Nearly half of consumers are “socially conscious” – Nielsen
Nearly half of global consumers (46pc) are willing to pay extra for products and services from companies that have implemented programmes to give back to society, according to a new study from Nielsen.
Sixty-three percent of these individuals, which the company defines as “socially-conscious consumers”, are under age 40, they consult social media when making purchase decisions and are most concerned about environmental, educational and hunger causes.
“It’s clear that corporate social responsibility efforts resonate with a specific group of consumers,” said Nic Covey, vice president of Nielsen Cares, Nielsen’s global corporate social responsibility programme.
“Marketers need to know who those consumers are in order to maximise the social and business return of their cause marketing efforts. This understanding allows brands to engage in social impact efforts that appeal to the right consumers with the right causes and through the right channels.”
Nielsen’s Global Corporate Citizenship Survey, which is based on more than 28,000 internet respondents in 56 countries, indicates that overall, younger consumers are more willing to spend extra for products and services from socially-responsible companies. Fifty-one percent of all respondents aged 15 to 39 are willing to pay extra for such products and services compared to 37pc of respondents over age 40. Looking at socially-conscious consumers specifically, Nielsen’s findings show that 63pc are under the age of 40.
Consumers in Asia Pacific (55pc), the Middle East and Africa (53pc) and Latin America (49pc) are more willing to pay extra for products and services from socially-responsible companies than consumers in North America (35pc) and Europe (32pc). According to Nielsen’s survey, the highest concentration of socially-conscious consumers is in the Philippines, where 68pc of respondents are willing to pay extra for products, while the lowest concentration is in the Netherlands, where 21pc of respondents indicated a willingness to spend more.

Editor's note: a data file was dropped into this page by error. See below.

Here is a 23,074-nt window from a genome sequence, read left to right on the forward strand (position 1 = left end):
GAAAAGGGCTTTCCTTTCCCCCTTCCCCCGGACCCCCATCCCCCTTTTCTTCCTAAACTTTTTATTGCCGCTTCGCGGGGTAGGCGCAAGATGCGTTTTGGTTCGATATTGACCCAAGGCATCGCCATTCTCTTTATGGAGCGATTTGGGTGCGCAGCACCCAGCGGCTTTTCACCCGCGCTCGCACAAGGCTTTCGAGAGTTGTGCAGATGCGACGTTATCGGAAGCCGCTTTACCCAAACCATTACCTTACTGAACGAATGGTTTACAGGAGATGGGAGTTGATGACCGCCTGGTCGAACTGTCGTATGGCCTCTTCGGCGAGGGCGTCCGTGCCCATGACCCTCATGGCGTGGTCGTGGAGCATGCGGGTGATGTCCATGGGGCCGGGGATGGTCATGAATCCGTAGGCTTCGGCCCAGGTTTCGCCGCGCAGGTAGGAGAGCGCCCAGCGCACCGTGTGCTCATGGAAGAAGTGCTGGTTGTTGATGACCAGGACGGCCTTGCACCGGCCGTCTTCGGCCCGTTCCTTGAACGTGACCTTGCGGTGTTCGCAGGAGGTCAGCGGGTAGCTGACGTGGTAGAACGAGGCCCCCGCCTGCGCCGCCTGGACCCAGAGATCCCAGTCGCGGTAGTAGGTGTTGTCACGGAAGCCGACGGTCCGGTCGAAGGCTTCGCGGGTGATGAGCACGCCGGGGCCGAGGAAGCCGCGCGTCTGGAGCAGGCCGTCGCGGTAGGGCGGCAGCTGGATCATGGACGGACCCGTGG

Among 18 causes reviewed, Nielsen finds that socially-conscious respondents prioritise environmental sustainability (66pc), improvements to science, technology, engineering and math education (56pc) and the eradication of extreme poverty and hunger (53pc) for companies implementing programs.
“Knowing what causes are most important to the socially-conscious consumer may help brands prioritise their social investments,” said Covey. “The next step is to understand precisely what causes are important to a brand’s individual customers.”
Reaching the global, socially-conscious consumer
According to the survey, when it comes to brands and advertising, global, socially-conscious consumers trust recommendations from people they know (95pc) and look for opinions and information posted by other consumers online (76pc). Socially-conscious consumers are more likely than other survey respondents to use social media to help make purchase decisions (59pc vs 46pc of all respondents).
“In order for cause marketing efforts to affect sales, customers must first be aware of a company’s efforts,” said Covey. “Nielsen’s information indicates that social media is a critical tool for effective cause marketing.”